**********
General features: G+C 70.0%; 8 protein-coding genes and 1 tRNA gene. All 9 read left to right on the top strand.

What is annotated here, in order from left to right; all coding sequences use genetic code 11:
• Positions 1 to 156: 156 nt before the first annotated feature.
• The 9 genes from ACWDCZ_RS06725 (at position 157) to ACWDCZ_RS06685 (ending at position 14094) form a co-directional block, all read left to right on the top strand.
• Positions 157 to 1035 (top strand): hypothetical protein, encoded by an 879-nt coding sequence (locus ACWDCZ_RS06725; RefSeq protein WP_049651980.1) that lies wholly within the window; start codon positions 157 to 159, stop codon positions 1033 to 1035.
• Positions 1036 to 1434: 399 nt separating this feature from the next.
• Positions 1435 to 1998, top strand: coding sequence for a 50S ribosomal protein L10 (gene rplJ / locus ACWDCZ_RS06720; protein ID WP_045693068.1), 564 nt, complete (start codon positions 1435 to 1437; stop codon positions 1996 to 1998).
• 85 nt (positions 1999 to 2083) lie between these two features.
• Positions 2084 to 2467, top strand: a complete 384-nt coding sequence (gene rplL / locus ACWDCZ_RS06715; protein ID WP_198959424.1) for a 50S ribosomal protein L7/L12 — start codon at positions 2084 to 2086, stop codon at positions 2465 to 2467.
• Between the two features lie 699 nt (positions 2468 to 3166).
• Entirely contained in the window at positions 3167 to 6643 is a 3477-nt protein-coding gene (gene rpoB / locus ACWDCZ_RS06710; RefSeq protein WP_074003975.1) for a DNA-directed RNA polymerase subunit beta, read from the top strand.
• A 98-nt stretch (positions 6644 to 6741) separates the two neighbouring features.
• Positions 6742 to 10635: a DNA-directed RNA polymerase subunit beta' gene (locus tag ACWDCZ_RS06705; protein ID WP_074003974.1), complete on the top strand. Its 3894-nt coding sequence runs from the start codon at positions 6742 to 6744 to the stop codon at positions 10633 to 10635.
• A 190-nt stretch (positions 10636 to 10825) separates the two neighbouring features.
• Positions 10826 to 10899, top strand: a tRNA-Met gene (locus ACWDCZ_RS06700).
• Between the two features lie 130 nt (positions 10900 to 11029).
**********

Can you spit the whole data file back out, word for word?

General features: G+C 70.0%; 8 protein-coding genes and 1 tRNA gene. All 9 read left to right on the top strand.

What is annotated here, in order from left to right; all coding sequences use genetic code 11:
• Positions 1 to 156: 156 nt before the first annotated feature.
• The 9 genes from ACWDCZ_RS06725 (at position 157) to ACWDCZ_RS06685 (ending at position 14094) form a co-directional block, all read left to right on the top strand.
• Positions 157 to 1035 (top strand): hypothetical protein, encoded by an 879-nt coding sequence (locus ACWDCZ_RS06725; RefSeq protein WP_049651980.1) that lies wholly within the window; start codon positions 157 to 159, stop codon positions 1033 to 1035.
• Positions 1036 to 1434: 399 nt separating this feature from the next.
• Positions 1435 to 1998, top strand: coding sequence for a 50S ribosomal protein L10 (gene rplJ / locus ACWDCZ_RS06720; protein ID WP_045693068.1), 564 nt, complete (start codon positions 1435 to 1437; stop codon positions 1996 to 1998).
• 85 nt (positions 1999 to 2083) lie between these two features.
• Positions 2084 to 2467, top strand: a complete 384-nt coding sequence (gene rplL / locus ACWDCZ_RS06715; protein ID WP_198959424.1) for a 50S ribosomal protein L7/L12 — start codon at positions 2084 to 2086, stop codon at positions 2465 to 2467.
• Between the two features lie 699 nt (positions 2468 to 3166).
• Entirely contained in the window at positions 3167 to 6643 is a 3477-nt protein-coding gene (gene rpoB / locus ACWDCZ_RS06710; RefSeq protein WP_074003975.1) for a DNA-directed RNA polymerase subunit beta, read from the top strand.
• A 98-nt stretch (positions 6644 to 6741) separates the two neighbouring features.
• Positions 6742 to 10635: a DNA-directed RNA polymerase subunit beta' gene (locus tag ACWDCZ_RS06705; protein ID WP_074003974.1), complete on the top strand. Its 3894-nt coding sequence runs from the start codon at positions 6742 to 6744 to the stop codon at positions 10633 to 10635.
• A 190-nt stretch (positions 10636 to 10825) separates the two neighbouring features.
• Positions 10826 to 10899, top strand: a tRNA-Met gene (locus ACWDCZ_RS06700).
• Between the two features lie 130 nt (positions 10900 to 11029).